Editor’s note: Greatest Sales are true accounts of how successful salespeople made a challenging sale despite price objections, buyer inertia, cutthroat competition and other obstacles. Mike Coyne of Superior Printing Co. in Pittsburgh, PA, tells how he addressed the price objection.
I’d quoted my customer a price 50% higher than that of a new competitor. Why, my customer demanded to know, shouldn’t the competitor get the business?
I knew this competitor was quoting below cost and would be raising his prices once he got the account. But I also knew it would be a mistake to raise this argument now. My customer’s mind was focused on cost. What I had to do was shift his focus to value.
My customer produces cookies for the corporate gift market with an average price of $20 a pound. We provide high-quality printing for his premium product. On my way over to his plant, I stopped at a supermarket and picked up a pound of cookies for $1.49. Those cookies were still in my briefcase when we began our meeting.
Years of advantages
I reminded him of all of the advantages he’d enjoyed working with us over the years. And there were plenty of them to talk about. We discussed the excellent service and high level of attention we gave him. I’d always returned his phone calls within minutes, making certain I was paged if I happened to be in a meeting when he called.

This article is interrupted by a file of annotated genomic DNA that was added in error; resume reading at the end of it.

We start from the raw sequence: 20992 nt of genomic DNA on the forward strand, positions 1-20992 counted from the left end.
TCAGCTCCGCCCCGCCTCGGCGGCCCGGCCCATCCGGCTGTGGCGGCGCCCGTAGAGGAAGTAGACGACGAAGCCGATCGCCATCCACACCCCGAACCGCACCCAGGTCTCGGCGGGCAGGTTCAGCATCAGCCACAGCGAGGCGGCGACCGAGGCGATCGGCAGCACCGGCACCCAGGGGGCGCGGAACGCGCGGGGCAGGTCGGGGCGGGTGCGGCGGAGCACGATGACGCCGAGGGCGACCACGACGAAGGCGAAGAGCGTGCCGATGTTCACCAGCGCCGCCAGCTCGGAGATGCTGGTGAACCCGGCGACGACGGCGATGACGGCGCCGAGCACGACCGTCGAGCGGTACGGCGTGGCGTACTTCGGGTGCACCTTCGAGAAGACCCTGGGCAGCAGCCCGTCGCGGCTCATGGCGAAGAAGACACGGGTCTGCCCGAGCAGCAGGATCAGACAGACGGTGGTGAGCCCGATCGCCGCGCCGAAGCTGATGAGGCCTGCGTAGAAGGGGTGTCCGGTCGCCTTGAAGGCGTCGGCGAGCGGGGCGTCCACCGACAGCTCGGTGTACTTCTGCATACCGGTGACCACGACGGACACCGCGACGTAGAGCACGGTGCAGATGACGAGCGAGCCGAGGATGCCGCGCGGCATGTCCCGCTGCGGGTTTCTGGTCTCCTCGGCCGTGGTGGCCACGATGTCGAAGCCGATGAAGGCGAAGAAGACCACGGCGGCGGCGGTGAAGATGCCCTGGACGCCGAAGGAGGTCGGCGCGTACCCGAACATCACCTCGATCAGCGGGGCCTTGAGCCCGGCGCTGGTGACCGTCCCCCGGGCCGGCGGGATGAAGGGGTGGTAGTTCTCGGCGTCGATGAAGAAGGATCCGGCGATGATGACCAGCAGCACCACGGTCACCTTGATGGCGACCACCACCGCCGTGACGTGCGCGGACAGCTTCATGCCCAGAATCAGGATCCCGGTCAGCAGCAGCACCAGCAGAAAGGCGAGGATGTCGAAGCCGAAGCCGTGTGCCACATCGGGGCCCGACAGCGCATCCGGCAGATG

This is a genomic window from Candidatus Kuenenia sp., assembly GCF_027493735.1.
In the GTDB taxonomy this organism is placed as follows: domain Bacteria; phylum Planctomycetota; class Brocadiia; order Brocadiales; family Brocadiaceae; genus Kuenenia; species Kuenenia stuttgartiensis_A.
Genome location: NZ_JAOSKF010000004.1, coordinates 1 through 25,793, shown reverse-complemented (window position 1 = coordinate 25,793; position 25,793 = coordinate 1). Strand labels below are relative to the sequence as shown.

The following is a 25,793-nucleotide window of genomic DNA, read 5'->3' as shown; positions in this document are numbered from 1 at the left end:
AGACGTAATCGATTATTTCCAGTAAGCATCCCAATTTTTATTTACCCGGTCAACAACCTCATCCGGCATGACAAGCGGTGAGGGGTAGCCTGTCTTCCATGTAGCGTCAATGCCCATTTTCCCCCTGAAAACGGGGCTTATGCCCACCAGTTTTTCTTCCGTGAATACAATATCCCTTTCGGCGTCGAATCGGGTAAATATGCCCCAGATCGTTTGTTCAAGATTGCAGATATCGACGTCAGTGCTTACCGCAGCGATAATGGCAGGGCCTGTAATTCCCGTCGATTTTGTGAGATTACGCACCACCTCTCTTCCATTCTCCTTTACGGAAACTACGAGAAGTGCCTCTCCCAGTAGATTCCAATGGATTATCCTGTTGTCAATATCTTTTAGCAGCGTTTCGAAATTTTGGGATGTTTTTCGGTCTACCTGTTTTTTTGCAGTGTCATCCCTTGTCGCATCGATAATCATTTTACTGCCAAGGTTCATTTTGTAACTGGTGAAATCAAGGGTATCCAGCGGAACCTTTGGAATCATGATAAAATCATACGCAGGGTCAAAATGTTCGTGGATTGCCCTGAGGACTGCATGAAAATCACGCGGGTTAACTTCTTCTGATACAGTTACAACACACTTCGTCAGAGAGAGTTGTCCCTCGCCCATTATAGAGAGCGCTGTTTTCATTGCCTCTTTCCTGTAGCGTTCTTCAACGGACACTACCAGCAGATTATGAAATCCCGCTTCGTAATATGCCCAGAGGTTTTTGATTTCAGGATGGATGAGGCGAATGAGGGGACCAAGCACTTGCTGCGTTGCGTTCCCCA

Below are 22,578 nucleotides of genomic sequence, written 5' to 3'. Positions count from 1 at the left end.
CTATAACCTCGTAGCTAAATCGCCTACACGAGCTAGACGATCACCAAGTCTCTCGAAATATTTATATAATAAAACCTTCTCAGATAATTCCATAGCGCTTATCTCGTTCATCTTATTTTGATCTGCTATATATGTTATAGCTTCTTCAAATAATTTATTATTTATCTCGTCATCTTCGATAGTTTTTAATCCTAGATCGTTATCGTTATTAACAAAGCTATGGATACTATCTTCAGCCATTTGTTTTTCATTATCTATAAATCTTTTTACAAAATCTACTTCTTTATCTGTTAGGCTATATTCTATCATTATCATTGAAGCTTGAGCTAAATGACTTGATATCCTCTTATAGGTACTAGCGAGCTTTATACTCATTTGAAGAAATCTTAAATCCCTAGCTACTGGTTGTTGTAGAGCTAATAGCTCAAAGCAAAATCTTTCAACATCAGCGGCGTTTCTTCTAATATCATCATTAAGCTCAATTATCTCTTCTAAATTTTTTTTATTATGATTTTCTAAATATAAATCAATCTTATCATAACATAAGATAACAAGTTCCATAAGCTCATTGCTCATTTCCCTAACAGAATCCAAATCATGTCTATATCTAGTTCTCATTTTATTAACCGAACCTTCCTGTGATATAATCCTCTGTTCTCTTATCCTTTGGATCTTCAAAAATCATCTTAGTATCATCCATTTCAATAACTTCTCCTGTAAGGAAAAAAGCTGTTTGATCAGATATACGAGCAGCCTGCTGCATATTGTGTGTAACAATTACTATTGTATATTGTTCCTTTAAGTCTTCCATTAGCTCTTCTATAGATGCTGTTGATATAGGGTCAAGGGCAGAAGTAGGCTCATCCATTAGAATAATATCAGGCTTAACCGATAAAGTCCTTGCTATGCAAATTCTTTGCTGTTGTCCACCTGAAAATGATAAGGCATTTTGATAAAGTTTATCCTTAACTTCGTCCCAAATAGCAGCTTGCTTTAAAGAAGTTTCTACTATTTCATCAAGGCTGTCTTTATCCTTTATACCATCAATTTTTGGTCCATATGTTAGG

I talked about the effort we put out to make sure his product looked its very best in the catalogues we printed.
I reminded him of how scrupulously fair we were with any pricing changes for alterations he requested during the printing process.
He acknowledged that we’d treated him well, but he still wound up saying, “Your competitor’s price is a lot lower. How can they do it?”
Reaching for the cookies
That’s when I reached for the $1.49 cookies.
Normally, I don’t like to do something like this because it smacks of a gimmick. But in this situation, it was entirely appropriate. It was the most effective way I could think of demonstrate the relationship between price and value.
What I had to do was get the customer to focus on the value we brought to him by pointing out the value he brought to his customers.
I noted that, for the average supermarket customer, the ingredients, the freshness, and the packaging of those cookies was okay. But they’d hardly be appropriate for a corporate gift.
Was he prepared to risk diminishing the apparent value of his product by cutting the costs of printing his promotional materials and packaging?
“You’re right,” he said as he signed the contract and slid it across the desk.
This experience was just another reminder that customers sometimes get used to the great quality and service we provide, and they start seeing us as a commodity. One of our jobs as salespeople is to continually remind them that one bag of cookies is not the same as another.
photo credit: compujeramey
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